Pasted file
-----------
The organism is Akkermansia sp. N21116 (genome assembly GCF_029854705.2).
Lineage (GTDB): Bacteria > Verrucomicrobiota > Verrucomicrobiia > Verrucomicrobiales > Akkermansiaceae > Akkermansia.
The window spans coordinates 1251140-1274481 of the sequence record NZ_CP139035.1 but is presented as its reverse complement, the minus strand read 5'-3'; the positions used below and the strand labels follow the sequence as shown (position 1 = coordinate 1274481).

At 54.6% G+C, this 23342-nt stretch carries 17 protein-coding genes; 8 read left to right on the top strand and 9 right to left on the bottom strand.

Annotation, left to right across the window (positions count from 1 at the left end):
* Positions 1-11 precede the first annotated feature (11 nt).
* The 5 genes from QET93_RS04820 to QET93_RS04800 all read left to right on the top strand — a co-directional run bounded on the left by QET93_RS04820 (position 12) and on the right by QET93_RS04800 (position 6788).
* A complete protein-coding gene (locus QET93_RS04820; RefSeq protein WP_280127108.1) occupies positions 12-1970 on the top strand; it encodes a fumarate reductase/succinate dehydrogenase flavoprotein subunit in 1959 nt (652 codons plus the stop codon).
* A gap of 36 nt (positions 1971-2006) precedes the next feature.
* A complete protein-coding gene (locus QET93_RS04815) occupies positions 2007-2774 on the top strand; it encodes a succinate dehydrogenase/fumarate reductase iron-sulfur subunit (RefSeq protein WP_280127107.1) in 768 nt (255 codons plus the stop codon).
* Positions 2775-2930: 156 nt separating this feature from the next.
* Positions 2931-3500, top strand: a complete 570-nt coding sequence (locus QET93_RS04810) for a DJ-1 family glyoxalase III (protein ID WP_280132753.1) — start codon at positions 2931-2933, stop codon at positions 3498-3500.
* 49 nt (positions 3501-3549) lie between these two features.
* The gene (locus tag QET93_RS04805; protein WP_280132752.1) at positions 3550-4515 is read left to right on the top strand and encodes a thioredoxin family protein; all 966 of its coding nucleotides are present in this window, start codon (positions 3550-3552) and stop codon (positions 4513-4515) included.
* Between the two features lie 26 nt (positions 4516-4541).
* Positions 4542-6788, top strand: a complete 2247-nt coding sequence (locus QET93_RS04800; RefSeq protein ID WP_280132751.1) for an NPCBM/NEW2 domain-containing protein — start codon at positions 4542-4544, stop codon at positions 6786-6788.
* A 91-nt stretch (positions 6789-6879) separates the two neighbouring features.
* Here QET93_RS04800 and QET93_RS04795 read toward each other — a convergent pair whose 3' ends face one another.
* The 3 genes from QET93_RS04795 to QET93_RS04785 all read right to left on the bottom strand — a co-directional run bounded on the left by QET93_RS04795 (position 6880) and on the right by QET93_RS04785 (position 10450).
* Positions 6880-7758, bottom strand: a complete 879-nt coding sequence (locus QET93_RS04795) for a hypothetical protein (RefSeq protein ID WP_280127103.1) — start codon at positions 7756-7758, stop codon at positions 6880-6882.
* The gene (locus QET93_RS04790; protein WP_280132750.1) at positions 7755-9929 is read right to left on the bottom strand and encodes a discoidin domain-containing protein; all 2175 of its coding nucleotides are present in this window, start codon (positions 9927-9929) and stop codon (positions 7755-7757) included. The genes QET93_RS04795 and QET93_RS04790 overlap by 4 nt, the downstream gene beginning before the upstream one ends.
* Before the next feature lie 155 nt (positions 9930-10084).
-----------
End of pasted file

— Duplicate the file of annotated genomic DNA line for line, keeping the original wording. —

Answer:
The organism is Akkermansia sp. N21116 (genome assembly GCF_029854705.2).
Lineage (GTDB): Bacteria > Verrucomicrobiota > Verrucomicrobiia > Verrucomicrobiales > Akkermansiaceae > Akkermansia.
The window spans coordinates 1251140-1274481 of the sequence record NZ_CP139035.1 but is presented as its reverse complement, the minus strand read 5'-3'; the positions used below and the strand labels follow the sequence as shown (position 1 = coordinate 1274481).

At 54.6% G+C, this 23342-nt stretch carries 17 protein-coding genes; 8 read left to right on the top strand and 9 right to left on the bottom strand.

Annotation, left to right across the window (positions count from 1 at the left end):
* Positions 1-11 precede the first annotated feature (11 nt).
* The 5 genes from QET93_RS04820 to QET93_RS04800 all read left to right on the top strand — a co-directional run bounded on the left by QET93_RS04820 (position 12) and on the right by QET93_RS04800 (position 6788).
* A complete protein-coding gene (locus QET93_RS04820; RefSeq protein WP_280127108.1) occupies positions 12-1970 on the top strand; it encodes a fumarate reductase/succinate dehydrogenase flavoprotein subunit in 1959 nt (652 codons plus the stop codon).
* A gap of 36 nt (positions 1971-2006) precedes the next feature.
* A complete protein-coding gene (locus QET93_RS04815) occupies positions 2007-2774 on the top strand; it encodes a succinate dehydrogenase/fumarate reductase iron-sulfur subunit (RefSeq protein WP_280127107.1) in 768 nt (255 codons plus the stop codon).
* Positions 2775-2930: 156 nt separating this feature from the next.
* Positions 2931-3500, top strand: a complete 570-nt coding sequence (locus QET93_RS04810) for a DJ-1 family glyoxalase III (protein ID WP_280132753.1) — start codon at positions 2931-2933, stop codon at positions 3498-3500.
* 49 nt (positions 3501-3549) lie between these two features.
* The gene (locus tag QET93_RS04805; protein WP_280132752.1) at positions 3550-4515 is read left to right on the top strand and encodes a thioredoxin family protein; all 966 of its coding nucleotides are present in this window, start codon (positions 3550-3552) and stop codon (positions 4513-4515) included.
* Between the two features lie 26 nt (positions 4516-4541).
* Positions 4542-6788, top strand: a complete 2247-nt coding sequence (locus QET93_RS04800; RefSeq protein ID WP_280132751.1) for an NPCBM/NEW2 domain-containing protein — start codon at positions 4542-4544, stop codon at positions 6786-6788.
* A 91-nt stretch (positions 6789-6879) separates the two neighbouring features.
* Here QET93_RS04800 and QET93_RS04795 read toward each other — a convergent pair whose 3' ends face one another.
* The 3 genes from QET93_RS04795 to QET93_RS04785 all read right to left on the bottom strand — a co-directional run bounded on the left by QET93_RS04795 (position 6880) and on the right by QET93_RS04785 (position 10450).
* Positions 6880-7758, bottom strand: a complete 879-nt coding sequence (locus QET93_RS04795) for a hypothetical protein (RefSeq protein ID WP_280127103.1) — start codon at positions 7756-7758, stop codon at positions 6880-6882.
* The gene (locus QET93_RS04790; protein WP_280132750.1) at positions 7755-9929 is read right to left on the bottom strand and encodes a discoidin domain-containing protein; all 2175 of its coding nucleotides are present in this window, start codon (positions 9927-9929) and stop codon (positions 7755-7757) included. The genes QET93_RS04795 and QET93_RS04790 overlap by 4 nt, the downstream gene beginning before the upstream one ends.
* Before the next feature lie 155 nt (positions 9930-10084).